High-speed signal acquisition and processing requires a series of connection and switching at the front end of oscilloscope.
The signal is transmitted from the DUT to the oscilloscope, via coaxial cable to the PCB, through the ball gate array (BGA) package, and then to the first integrated circuit (IC) for analog amplification or attenuation. The signal output package is then delivered to the PCB and sent to the next package containing the track and hold (T/H) IC. Only after this string of connections is the signal ready for sampling, analog-to-digital conversion, and storage. Unfortunately, this series of connections and switches and subsequent iterations degrade the signal before sampling, thereby compromising oscilloscope bandwidth and signal fidelity.
To overcome these problems, teck USES custom designed, highly integrated front-end multi-chip modules (MCM) in the DPO/ dsa7000d series oscilloscopes. MCM incorporates a variety of front-end acquisition and processing components, including coaxial cable input connectors, preamplifiers, tracking and holding chips, and terminal resistors, into one package, so that the PCB is never touched until the high-speed signal is sampled.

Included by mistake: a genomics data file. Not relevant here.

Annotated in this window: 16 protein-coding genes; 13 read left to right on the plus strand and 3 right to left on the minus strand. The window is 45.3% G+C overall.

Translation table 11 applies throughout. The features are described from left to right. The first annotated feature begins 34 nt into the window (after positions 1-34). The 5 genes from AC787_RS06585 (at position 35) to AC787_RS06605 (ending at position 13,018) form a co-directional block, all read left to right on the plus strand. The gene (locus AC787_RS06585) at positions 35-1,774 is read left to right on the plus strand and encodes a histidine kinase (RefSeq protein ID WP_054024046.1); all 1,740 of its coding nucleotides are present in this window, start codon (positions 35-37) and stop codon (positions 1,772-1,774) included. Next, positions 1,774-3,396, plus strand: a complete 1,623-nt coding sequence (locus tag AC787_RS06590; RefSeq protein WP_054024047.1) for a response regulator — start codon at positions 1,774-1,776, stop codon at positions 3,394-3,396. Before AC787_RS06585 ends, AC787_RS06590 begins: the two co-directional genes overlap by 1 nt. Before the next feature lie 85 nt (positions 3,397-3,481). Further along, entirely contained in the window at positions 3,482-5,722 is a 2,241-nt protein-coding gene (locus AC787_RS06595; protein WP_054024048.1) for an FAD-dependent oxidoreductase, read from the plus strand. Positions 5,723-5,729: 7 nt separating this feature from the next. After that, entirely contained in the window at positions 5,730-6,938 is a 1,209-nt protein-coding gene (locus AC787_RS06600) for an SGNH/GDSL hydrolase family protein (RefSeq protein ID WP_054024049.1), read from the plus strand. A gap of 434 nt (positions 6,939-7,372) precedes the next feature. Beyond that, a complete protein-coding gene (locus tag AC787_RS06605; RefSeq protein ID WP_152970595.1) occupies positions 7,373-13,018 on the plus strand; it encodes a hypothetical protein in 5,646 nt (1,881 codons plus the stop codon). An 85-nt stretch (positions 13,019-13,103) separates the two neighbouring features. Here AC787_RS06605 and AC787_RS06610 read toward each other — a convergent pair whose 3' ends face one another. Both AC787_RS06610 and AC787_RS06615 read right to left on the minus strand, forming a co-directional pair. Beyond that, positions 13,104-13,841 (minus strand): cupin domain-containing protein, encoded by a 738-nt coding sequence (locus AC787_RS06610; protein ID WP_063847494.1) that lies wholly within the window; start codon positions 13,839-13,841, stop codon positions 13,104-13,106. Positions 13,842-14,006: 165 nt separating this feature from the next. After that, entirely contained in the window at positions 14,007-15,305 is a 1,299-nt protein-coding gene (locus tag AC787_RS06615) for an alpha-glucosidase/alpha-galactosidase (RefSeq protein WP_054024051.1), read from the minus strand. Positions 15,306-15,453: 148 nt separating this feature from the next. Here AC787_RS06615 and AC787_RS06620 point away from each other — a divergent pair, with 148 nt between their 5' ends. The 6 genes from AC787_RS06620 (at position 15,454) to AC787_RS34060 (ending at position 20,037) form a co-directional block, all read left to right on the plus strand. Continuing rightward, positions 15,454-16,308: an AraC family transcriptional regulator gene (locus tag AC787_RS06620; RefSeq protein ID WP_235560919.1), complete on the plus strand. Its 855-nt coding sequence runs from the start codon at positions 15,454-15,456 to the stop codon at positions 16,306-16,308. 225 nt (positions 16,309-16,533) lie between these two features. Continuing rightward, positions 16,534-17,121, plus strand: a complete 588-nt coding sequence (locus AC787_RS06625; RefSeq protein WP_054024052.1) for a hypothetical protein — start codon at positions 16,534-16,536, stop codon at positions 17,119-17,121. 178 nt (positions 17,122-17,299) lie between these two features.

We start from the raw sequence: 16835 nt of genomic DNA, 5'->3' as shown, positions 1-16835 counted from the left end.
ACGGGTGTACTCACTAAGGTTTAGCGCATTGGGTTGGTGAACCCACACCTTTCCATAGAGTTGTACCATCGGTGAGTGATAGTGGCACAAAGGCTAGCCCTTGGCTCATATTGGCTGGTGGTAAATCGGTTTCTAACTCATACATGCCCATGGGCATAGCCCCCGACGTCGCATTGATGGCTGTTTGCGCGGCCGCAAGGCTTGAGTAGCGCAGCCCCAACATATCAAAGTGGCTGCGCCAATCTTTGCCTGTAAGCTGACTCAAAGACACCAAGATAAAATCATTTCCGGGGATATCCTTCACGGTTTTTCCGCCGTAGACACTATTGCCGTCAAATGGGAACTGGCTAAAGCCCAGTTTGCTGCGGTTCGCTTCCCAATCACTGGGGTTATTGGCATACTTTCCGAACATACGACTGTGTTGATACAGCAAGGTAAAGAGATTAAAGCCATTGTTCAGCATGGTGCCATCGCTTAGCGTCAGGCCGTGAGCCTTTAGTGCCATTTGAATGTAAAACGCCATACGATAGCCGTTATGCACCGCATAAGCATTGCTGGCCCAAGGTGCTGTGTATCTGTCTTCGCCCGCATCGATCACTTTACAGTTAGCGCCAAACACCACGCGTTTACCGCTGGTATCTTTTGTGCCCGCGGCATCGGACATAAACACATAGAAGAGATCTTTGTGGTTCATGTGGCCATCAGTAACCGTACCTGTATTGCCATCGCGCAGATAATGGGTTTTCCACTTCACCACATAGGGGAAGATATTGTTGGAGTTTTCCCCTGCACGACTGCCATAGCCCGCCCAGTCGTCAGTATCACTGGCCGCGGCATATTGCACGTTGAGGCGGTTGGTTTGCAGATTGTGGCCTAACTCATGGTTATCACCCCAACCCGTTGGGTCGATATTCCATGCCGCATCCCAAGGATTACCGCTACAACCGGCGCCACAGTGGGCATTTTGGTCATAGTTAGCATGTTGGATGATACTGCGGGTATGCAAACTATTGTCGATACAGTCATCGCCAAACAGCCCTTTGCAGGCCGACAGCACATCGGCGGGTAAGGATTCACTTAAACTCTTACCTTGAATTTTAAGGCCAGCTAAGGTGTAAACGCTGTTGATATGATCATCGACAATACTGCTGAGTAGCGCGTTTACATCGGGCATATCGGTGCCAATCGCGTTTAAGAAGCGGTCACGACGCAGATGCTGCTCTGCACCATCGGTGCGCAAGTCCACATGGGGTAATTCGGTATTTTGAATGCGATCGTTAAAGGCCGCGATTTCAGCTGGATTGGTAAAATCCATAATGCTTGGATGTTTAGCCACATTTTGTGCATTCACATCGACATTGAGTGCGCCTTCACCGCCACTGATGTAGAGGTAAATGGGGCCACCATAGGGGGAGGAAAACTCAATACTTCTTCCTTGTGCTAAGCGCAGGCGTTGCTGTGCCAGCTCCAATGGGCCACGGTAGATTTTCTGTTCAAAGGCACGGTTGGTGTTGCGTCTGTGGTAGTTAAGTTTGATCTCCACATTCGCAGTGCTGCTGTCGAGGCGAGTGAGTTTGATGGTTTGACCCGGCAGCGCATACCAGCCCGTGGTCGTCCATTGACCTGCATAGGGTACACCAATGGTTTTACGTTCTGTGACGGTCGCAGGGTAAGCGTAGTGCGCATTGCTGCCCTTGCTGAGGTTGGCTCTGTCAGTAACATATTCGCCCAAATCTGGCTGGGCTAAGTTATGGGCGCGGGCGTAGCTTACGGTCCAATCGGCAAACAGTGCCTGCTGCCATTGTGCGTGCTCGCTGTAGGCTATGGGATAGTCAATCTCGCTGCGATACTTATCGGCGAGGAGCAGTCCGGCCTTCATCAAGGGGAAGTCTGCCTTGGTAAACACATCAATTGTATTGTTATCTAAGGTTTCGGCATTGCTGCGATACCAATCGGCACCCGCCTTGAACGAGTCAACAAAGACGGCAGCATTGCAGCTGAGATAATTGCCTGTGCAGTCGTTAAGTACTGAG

The custom front MCM package for the DPO/ dsa7000d series brings together a large number of previously dispersed components, including
● Two preamplifier chips;
● An 8-way tracking and holding (T/H) chip with analog filter;
● High performance 100GHz bandwidth connector
● Flexible connector to PCB.
Because it is a self-contained module, MCM reduces the number of connections through which signals flow and the number of possible sources of error. The user will not have multiple signal jumps through the single chip package and PCB layer, which will degrade the signal fidelity and oscilloscope bandwidth before sampling. Using high-performance cables, high-speed signals are transmitted directly from oscilloscope inputs to MCM and internal integrated circuits. IBM's 8HP technology is a 130-nanometer (nm)SiGe bipolar complementary metal oxide semiconductor (BiCMOS) process that performs twice as well as previous generation processes.